Tuesday, November 4, 2008

Remembering; Not Forgetting in Chinatown

We have loved quoting New York Times city columnist Clyde Haberman in a number of posts we’ve recently written and are now thrilled by the opportunity to quote him, once again, as a roundabout way of quoting ourselves. It may be a case of great minds think alike, or as it is the current vogue to say it may be a case of a “meme” getting around in the “cultural sociosphere.” Or maybe just as we are avidly reading Haberman, perhaps he picked up an idea from what we wrote.

As we will get around to in a moment, this piece is also about what will be remembered.

Haberman’s Term Limits Columns

The big subject is term limits. Mr. Haberman has been faithfully generating a series of commentaries featuring the woeful tale of our faithless politicians, Bloomberg, Quinn and the majority of the City Council who voted to extend terms limits so as to provide Bloomberg with the billionaire’s exception that will allow him a third term.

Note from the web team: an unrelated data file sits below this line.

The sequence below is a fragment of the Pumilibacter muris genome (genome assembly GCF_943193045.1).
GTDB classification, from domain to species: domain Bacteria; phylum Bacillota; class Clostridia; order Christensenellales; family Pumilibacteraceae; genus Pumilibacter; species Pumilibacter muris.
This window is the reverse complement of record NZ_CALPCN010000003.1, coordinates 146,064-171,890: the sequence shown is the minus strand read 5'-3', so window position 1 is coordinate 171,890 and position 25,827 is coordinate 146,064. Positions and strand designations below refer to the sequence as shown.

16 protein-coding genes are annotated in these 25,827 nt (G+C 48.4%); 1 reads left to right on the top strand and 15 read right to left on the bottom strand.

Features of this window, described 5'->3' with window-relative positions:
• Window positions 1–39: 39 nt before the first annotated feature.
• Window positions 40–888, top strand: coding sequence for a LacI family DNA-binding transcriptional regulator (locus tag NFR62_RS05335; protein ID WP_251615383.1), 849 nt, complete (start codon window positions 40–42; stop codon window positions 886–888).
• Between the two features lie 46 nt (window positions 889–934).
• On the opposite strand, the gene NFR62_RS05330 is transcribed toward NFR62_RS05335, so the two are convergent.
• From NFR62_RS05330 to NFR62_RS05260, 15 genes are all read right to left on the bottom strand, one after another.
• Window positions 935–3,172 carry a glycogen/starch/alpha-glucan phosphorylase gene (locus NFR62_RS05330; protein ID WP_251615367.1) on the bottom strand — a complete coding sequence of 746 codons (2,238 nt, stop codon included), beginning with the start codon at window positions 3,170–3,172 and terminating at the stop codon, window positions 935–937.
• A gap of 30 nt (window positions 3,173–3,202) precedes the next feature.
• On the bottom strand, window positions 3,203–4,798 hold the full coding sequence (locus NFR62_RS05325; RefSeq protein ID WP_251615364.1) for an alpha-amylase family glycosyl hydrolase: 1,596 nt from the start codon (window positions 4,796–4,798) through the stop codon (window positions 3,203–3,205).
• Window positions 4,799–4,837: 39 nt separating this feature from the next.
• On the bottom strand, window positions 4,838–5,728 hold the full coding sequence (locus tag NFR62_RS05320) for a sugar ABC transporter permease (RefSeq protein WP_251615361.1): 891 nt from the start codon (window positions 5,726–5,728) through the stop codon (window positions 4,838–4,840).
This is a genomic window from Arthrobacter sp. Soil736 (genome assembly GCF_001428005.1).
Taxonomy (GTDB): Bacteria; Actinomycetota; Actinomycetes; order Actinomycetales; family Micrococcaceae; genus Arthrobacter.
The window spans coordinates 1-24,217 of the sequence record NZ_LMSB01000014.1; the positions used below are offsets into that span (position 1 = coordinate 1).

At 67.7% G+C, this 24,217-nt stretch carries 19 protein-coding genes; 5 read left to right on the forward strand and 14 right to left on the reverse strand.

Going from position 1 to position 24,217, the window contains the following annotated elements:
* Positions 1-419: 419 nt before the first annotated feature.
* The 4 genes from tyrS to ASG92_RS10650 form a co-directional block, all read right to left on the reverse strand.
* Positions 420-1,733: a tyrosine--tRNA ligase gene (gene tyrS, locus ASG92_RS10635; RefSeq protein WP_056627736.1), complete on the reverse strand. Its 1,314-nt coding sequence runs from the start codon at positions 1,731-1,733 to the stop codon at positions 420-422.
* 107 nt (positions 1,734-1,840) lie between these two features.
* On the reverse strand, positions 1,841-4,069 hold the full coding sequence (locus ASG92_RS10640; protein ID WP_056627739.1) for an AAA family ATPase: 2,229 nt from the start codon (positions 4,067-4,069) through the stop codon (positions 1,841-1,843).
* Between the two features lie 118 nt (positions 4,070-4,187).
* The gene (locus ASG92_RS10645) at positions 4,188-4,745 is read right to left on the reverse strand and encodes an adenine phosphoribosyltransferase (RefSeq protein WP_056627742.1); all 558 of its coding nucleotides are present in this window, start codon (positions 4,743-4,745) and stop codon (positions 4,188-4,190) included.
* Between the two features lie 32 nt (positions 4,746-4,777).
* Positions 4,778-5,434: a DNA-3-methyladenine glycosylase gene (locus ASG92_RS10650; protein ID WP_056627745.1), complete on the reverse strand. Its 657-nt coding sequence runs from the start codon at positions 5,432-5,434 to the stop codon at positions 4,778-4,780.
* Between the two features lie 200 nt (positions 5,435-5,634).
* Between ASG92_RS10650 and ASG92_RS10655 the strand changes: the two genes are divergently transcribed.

Haberman’s columns recent term limits columns are:

The Bloomberg Test of the Democratic Process, October 2, 2008

Bloomberg’’s Gift to the People: Moi, October 6, 2008

What’s the Matter at City Hall: Democracy, the Voice of the People and All That, October 16, 2008

Back When the Mayor Loved Term Limits, October 20, 2008

Bloomberg Got What He Wanted, but at What Price? October 23, 2008

Money and Power Revised Term Limits, and It Won’t Be Forgotten, October 27, 2008

With a Pen Stroke, Bloomberg Signs a Term Limits Bill and Gains a Moniker, November 4, 2008